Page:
The religion of Buddhism was founded in India 2,500 years ago and remains the most dominant religion in the Far East. Buddhism is also becoming increasingly popular in the West. Over its long history, Buddhism has developed into a wide variety of forms, ranging from an emphasis on religious rituals and worship of deities to a complete rejection of the ideas of rituals and deities in upholding the constitution of the faith. No matter what form the religion takes however, all of its forms share a commonality in having great respect for the teachings of the Buddha, “The Enlightened One”.
An Indian prince who was called Siddhartha Gautama around the year 500 BCE founded Buddhism. According to the legend the prince lived a very rich and privileged life behind the walls of his palace. He was completely sheltered until one day he went on a journey beyond his normal boundaries and came cross an elderly, ailing man that was inches away from death. The image of the man shocked Gautama so much that he made it his mission to seek enlightenment through asceticism, inspired by all of the suffering in the world and determined to find a way to understand it.
Even the most extreme measures of asceticism failed to grant Gautama enlightenment. At a loss for alternatives, he sat beneath a tree and vowed not to move a single muscle until he had achieved the enlightenment that he sought. After days of sitting beneath the tree he achieved enlightenment and rose from his sedentary state as the Buddha, the “enlightened one”. For the remaining 45 years of his life he spent his time teaching the noble path of liberation to free one from suffering (the dharma) and establishing a community of monks (the sangha).
Different strokes; Theravada and Mahayana, Old School and New School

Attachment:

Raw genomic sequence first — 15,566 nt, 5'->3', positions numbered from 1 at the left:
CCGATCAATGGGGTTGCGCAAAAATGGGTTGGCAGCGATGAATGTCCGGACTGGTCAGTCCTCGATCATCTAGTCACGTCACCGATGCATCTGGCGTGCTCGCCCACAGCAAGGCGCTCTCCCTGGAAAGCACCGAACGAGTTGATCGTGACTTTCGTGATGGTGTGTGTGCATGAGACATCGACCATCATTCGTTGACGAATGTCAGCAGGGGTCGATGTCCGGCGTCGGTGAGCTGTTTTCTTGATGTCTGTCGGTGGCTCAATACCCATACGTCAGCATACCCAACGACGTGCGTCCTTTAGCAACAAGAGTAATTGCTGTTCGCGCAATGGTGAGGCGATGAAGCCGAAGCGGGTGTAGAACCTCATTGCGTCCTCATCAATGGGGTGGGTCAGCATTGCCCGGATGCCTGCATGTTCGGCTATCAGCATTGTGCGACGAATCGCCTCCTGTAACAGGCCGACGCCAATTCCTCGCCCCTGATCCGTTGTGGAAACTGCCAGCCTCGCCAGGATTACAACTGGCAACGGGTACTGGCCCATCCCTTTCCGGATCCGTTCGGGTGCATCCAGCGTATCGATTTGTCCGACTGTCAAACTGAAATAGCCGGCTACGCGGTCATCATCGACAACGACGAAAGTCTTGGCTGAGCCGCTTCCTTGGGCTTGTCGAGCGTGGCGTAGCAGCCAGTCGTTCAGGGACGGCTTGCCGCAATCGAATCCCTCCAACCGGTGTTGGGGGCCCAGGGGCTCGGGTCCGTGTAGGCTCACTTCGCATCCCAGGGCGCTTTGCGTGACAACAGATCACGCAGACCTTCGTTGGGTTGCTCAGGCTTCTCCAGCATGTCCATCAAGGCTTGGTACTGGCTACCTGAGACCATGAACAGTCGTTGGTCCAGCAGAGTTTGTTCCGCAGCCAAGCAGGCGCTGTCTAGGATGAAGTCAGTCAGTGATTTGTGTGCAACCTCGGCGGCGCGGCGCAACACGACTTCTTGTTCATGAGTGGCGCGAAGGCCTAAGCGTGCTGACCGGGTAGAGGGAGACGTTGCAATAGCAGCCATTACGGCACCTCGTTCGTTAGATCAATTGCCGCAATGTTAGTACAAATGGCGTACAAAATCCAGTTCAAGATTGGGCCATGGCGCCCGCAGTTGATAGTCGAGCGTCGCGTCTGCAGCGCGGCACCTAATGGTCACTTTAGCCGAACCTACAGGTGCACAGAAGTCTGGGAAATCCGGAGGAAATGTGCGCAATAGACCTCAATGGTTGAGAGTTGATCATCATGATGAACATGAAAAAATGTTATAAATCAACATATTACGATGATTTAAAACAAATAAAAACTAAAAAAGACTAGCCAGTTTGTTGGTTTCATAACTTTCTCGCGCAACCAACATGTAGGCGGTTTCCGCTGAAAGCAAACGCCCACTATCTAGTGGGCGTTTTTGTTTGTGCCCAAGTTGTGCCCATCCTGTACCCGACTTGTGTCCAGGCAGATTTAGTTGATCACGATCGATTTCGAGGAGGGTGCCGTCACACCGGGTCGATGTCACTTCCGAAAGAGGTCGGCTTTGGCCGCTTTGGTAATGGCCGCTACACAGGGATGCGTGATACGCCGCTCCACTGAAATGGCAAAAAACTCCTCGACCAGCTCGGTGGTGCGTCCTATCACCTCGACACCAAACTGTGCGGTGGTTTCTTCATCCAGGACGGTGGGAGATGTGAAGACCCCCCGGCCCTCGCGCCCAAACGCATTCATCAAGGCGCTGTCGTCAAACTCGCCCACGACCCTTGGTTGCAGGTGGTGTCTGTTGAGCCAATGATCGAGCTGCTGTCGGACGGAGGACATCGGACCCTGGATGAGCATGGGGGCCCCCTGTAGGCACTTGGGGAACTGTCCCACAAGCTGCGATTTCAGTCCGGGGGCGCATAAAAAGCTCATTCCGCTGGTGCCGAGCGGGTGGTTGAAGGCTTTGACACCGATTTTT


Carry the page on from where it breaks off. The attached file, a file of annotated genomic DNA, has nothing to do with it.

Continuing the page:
Buddhists beliefs vary very greatly among the different schools that teach it. Its important to note the difference between the Theravada (old school) and Mahayana (new school) castes of Buddhism. The original single concept of Buddhism was split into rifts when Siddhartha Gautama passed away. The Theravada school of Buddhism, strongest in Southeast As was angled towards only allowing those who practiced extreme asceticism the chance to ascend towards enlightenment, with a philosophy that encouraged breaking away from the mold of common society.
Mahayana Buddhism, however, was not oriented towards extreme asceticism or isolation, instead the new school thrived on the idea of integrating all walks of people into the path to becoming enlightened, and heavy encouraged societal engagement.
Give and Take
A good way to succinctly compare the mentalities of the two schools of Buddhism is that the old school of Theravada did not accept alms, but the new school of Mahayana did accept alms. Mahayana Buddhism is also heavy in the belief of several deities, celestial beings and other traditional religion elements. The path to enlightenment in Mahayana Buddhism may include religious ritual, devotion, meditation or a combination of all of the elements. Zen, Nichiren, Tendai, and Pure Land are the major forms of Mahayana Buddhism.
There are a vast number of Buddhist scriptures and religious texts that are commonly divided into categories of canonical or non-canonical. The canonical texts are called the Sutras and are believed to be the actual words of the Buddha. The latter are more or less commentaries on canonical texts, a collection of quotes and histories used to reflect on the words of the Buddha.
The Tripitaka (Pali Canon) is the earliest collection of Buddhist teachers and the only text that is recognized as canonical by Theravada Buddhist. Tripitaka means “three baskets”, based on the way that it was originally recorded on long, narrow leaves, which were sewn at the edges and then stored in baskets. The Mahayana Sutras revere the Tripitaka as a sacred text, but adds Sutras to reflect distinctly Mahayana concepts.
Today, over 360 million followers of the Buddhist way are alive. Although Buddhism is not anywhere to be found in its birthplace of India, it is extremely prevalent throughout China, Japan, and Southeast Asia. In the 20th century, Buddhism expanded to the West and even began to manifest in some western religions. There are over one million Buddhists living in America, some of which being “Jewish Buddhists”. Buddhist concepts have also been influential on western society in a general sense, particularly where nonviolence and meditation are concerned.